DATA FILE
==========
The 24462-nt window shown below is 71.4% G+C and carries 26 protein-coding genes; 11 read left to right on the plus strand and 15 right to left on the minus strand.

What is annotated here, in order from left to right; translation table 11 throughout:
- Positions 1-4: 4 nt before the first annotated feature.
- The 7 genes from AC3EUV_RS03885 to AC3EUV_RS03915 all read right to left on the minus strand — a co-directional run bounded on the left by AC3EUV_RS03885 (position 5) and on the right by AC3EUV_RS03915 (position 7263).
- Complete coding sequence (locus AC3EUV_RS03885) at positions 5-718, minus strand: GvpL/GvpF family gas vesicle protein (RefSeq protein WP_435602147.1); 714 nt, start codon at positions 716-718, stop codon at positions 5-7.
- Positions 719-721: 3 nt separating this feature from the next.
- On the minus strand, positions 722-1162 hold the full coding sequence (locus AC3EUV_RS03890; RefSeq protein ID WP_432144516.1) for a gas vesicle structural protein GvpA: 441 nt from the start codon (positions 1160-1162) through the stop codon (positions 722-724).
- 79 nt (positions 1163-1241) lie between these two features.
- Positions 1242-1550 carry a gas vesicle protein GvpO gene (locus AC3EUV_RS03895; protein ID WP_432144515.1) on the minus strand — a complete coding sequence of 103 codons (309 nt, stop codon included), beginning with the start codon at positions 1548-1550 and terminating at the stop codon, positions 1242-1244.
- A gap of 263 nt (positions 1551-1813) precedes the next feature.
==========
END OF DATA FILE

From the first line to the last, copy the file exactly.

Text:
The 24462-nt window shown below is 71.4% G+C and carries 26 protein-coding genes; 11 read left to right on the plus strand and 15 right to left on the minus strand.

What is annotated here, in order from left to right; translation table 11 throughout:
- Positions 1-4: 4 nt before the first annotated feature.
- The 7 genes from AC3EUV_RS03885 to AC3EUV_RS03915 all read right to left on the minus strand — a co-directional run bounded on the left by AC3EUV_RS03885 (position 5) and on the right by AC3EUV_RS03915 (position 7263).
- Complete coding sequence (locus AC3EUV_RS03885) at positions 5-718, minus strand: GvpL/GvpF family gas vesicle protein (RefSeq protein WP_435602147.1); 714 nt, start codon at positions 716-718, stop codon at positions 5-7.
- Positions 719-721: 3 nt separating this feature from the next.
- On the minus strand, positions 722-1162 hold the full coding sequence (locus AC3EUV_RS03890; RefSeq protein ID WP_432144516.1) for a gas vesicle structural protein GvpA: 441 nt from the start codon (positions 1160-1162) through the stop codon (positions 722-724).
- 79 nt (positions 1163-1241) lie between these two features.
- Positions 1242-1550 carry a gas vesicle protein GvpO gene (locus AC3EUV_RS03895; protein ID WP_432144515.1) on the minus strand — a complete coding sequence of 103 codons (309 nt, stop codon included), beginning with the start codon at positions 1548-1550 and terminating at the stop codon, positions 1242-1244.
- A gap of 263 nt (positions 1551-1813) precedes the next feature.